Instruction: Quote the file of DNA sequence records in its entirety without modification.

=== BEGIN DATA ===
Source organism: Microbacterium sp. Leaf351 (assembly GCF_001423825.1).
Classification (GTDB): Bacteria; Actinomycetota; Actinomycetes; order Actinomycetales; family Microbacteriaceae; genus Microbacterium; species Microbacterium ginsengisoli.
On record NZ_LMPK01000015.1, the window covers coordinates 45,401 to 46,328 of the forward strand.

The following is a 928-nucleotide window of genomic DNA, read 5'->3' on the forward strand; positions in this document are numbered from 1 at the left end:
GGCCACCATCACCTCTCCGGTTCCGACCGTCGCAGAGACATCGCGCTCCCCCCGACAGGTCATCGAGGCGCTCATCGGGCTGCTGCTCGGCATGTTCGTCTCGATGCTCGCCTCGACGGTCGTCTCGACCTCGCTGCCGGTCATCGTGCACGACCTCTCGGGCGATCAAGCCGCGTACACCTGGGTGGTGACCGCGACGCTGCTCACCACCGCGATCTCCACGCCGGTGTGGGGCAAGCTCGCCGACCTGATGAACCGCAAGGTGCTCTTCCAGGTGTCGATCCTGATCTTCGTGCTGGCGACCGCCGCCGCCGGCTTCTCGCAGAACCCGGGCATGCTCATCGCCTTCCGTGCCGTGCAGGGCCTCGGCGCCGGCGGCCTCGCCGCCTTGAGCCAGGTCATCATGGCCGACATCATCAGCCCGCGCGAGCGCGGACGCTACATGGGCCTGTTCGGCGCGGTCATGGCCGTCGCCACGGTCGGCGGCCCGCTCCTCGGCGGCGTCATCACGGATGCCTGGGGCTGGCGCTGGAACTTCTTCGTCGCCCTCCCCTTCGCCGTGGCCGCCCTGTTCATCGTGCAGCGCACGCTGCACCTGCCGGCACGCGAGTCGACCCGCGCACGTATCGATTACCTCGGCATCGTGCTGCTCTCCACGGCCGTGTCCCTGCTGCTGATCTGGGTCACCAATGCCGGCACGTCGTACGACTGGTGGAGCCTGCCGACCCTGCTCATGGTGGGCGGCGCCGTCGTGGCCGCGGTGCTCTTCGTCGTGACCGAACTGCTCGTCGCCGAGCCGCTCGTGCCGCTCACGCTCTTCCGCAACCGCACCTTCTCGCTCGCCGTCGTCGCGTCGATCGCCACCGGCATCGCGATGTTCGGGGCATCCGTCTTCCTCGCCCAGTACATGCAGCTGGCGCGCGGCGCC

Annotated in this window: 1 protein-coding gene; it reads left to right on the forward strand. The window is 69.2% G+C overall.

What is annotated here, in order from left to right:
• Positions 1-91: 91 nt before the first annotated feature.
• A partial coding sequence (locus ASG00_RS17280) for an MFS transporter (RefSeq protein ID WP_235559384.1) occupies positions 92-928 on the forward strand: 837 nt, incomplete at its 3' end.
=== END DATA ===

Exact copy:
Source organism: Microbacterium sp. Leaf351 (assembly GCF_001423825.1).
Classification (GTDB): Bacteria; Actinomycetota; Actinomycetes; order Actinomycetales; family Microbacteriaceae; genus Microbacterium; species Microbacterium ginsengisoli.
On record NZ_LMPK01000015.1, the window covers coordinates 45,401 to 46,328 of the forward strand.

The following is a 928-nucleotide window of genomic DNA, read 5'->3' on the forward strand; positions in this document are numbered from 1 at the left end:
GGCCACCATCACCTCTCCGGTTCCGACCGTCGCAGAGACATCGCGCTCCCCCCGACAGGTCATCGAGGCGCTCATCGGGCTGCTGCTCGGCATGTTCGTCTCGATGCTCGCCTCGACGGTCGTCTCGACCTCGCTGCCGGTCATCGTGCACGACCTCTCGGGCGATCAAGCCGCGTACACCTGGGTGGTGACCGCGACGCTGCTCACCACCGCGATCTCCACGCCGGTGTGGGGCAAGCTCGCCGACCTGATGAACCGCAAGGTGCTCTTCCAGGTGTCGATCCTGATCTTCGTGCTGGCGACCGCCGCCGCCGGCTTCTCGCAGAACCCGGGCATGCTCATCGCCTTCCGTGCCGTGCAGGGCCTCGGCGCCGGCGGCCTCGCCGCCTTGAGCCAGGTCATCATGGCCGACATCATCAGCCCGCGCGAGCGCGGACGCTACATGGGCCTGTTCGGCGCGGTCATGGCCGTCGCCACGGTCGGCGGCCCGCTCCTCGGCGGCGTCATCACGGATGCCTGGGGCTGGCGCTGGAACTTCTTCGTCGCCCTCCCCTTCGCCGTGGCCGCCCTGTTCATCGTGCAGCGCACGCTGCACCTGCCGGCACGCGAGTCGACCCGCGCACGTATCGATTACCTCGGCATCGTGCTGCTCTCCACGGCCGTGTCCCTGCTGCTGATCTGGGTCACCAATGCCGGCACGTCGTACGACTGGTGGAGCCTGCCGACCCTGCTCATGGTGGGCGGCGCCGTCGTGGCCGCGGTGCTCTTCGTCGTGACCGAACTGCTCGTCGCCGAGCCGCTCGTGCCGCTCACGCTCTTCCGCAACCGCACCTTCTCGCTCGCCGTCGTCGCGTCGATCGCCACCGGCATCGCGATGTTCGGGGCATCCGTCTTCCTCGCCCAGTACATGCAGCTGGCGCGCGGCGCC

Annotated in this window: 1 protein-coding gene; it reads left to right on the forward strand. The window is 69.2% G+C overall.

What is annotated here, in order from left to right:
• Positions 1-91: 91 nt before the first annotated feature.
• A partial coding sequence (locus ASG00_RS17280) for an MFS transporter (RefSeq protein ID WP_235559384.1) occupies positions 92-928 on the forward strand: 837 nt, incomplete at its 3' end.